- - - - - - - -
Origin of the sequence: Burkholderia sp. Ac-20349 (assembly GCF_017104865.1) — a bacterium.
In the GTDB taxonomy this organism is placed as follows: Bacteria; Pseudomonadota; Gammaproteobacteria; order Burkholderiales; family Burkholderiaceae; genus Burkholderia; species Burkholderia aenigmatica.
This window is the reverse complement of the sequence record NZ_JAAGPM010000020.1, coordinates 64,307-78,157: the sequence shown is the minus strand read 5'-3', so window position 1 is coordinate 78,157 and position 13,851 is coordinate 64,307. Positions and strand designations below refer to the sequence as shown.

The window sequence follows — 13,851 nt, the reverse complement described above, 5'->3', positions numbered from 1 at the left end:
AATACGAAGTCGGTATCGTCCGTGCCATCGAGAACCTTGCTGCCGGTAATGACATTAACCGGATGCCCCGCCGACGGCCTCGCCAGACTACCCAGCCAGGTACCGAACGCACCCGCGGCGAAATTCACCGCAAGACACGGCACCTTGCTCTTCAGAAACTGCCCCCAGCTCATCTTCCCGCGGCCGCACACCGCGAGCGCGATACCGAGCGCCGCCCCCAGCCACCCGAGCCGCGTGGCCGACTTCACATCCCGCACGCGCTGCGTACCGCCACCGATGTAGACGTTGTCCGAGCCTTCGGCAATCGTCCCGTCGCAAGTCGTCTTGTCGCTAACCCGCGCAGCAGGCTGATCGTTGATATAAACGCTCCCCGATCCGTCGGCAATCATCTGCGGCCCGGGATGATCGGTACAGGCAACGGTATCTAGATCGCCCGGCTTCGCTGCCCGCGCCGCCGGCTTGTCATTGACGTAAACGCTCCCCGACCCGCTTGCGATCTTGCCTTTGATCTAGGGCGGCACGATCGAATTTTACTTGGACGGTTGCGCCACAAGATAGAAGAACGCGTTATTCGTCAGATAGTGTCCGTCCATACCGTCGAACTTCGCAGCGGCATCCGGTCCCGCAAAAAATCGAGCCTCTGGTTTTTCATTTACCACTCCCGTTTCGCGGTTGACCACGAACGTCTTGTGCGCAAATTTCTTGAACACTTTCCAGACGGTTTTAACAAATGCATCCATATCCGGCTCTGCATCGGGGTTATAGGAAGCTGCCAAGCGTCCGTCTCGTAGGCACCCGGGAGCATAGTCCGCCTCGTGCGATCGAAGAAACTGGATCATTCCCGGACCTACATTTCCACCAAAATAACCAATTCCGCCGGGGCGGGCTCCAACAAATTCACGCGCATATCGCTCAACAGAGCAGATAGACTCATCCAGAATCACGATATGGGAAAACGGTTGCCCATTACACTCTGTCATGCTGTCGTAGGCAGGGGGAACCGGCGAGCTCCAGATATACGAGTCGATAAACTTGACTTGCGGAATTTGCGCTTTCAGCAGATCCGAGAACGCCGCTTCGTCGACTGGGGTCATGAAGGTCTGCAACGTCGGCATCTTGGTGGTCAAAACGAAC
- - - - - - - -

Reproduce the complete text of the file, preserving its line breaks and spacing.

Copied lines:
Origin of the sequence: Burkholderia sp. Ac-20349 (assembly GCF_017104865.1) — a bacterium.
In the GTDB taxonomy this organism is placed as follows: Bacteria; Pseudomonadota; Gammaproteobacteria; order Burkholderiales; family Burkholderiaceae; genus Burkholderia; species Burkholderia aenigmatica.
This window is the reverse complement of the sequence record NZ_JAAGPM010000020.1, coordinates 64,307-78,157: the sequence shown is the minus strand read 5'-3', so window position 1 is coordinate 78,157 and position 13,851 is coordinate 64,307. Positions and strand designations below refer to the sequence as shown.

The window sequence follows — 13,851 nt, the reverse complement described above, 5'->3', positions numbered from 1 at the left end:
AATACGAAGTCGGTATCGTCCGTGCCATCGAGAACCTTGCTGCCGGTAATGACATTAACCGGATGCCCCGCCGACGGCCTCGCCAGACTACCCAGCCAGGTACCGAACGCACCCGCGGCGAAATTCACCGCAAGACACGGCACCTTGCTCTTCAGAAACTGCCCCCAGCTCATCTTCCCGCGGCCGCACACCGCGAGCGCGATACCGAGCGCCGCCCCCAGCCACCCGAGCCGCGTGGCCGACTTCACATCCCGCACGCGCTGCGTACCGCCACCGATGTAGACGTTGTCCGAGCCTTCGGCAATCGTCCCGTCGCAAGTCGTCTTGTCGCTAACCCGCGCAGCAGGCTGATCGTTGATATAAACGCTCCCCGATCCGTCGGCAATCATCTGCGGCCCGGGATGATCGGTACAGGCAACGGTATCTAGATCGCCCGGCTTCGCTGCCCGCGCCGCCGGCTTGTCATTGACGTAAACGCTCCCCGACCCGCTTGCGATCTTGCCTTTGATCTAGGGCGGCACGATCGAATTTTACTTGGACGGTTGCGCCACAAGATAGAAGAACGCGTTATTCGTCAGATAGTGTCCGTCCATACCGTCGAACTTCGCAGCGGCATCCGGTCCCGCAAAAAATCGAGCCTCTGGTTTTTCATTTACCACTCCCGTTTCGCGGTTGACCACGAACGTCTTGTGCGCAAATTTCTTGAACACTTTCCAGACGGTTTTAACAAATGCATCCATATCCGGCTCTGCATCGGGGTTATAGGAAGCTGCCAAGCGTCCGTCTCGTAGGCACCCGGGAGCATAGTCCGCCTCGTGCGATCGAAGAAACTGGATCATTCCCGGACCTACATTTCCACCAAAATAACCAATTCCGCCGGGGCGGGCTCCAACAAATTCACGCGCATATCGCTCAACAGAGCAGATAGACTCATCCAGAATCACGATATGGGAAAACGGTTGCCCATTACACTCTGTCATGCTGTCGTAGGCAGGGGGAACCGGCGAGCTCCAGATATACGAGTCGATAAACTTGACTTGCGGAATTTGCGCTTTCAGCAGATCCGAGAACGCCGCTTCGTCGACTGGGGTCATGAAGGTCTGCAACGTCGGCATCTTGGTGGTCAAAACGAAC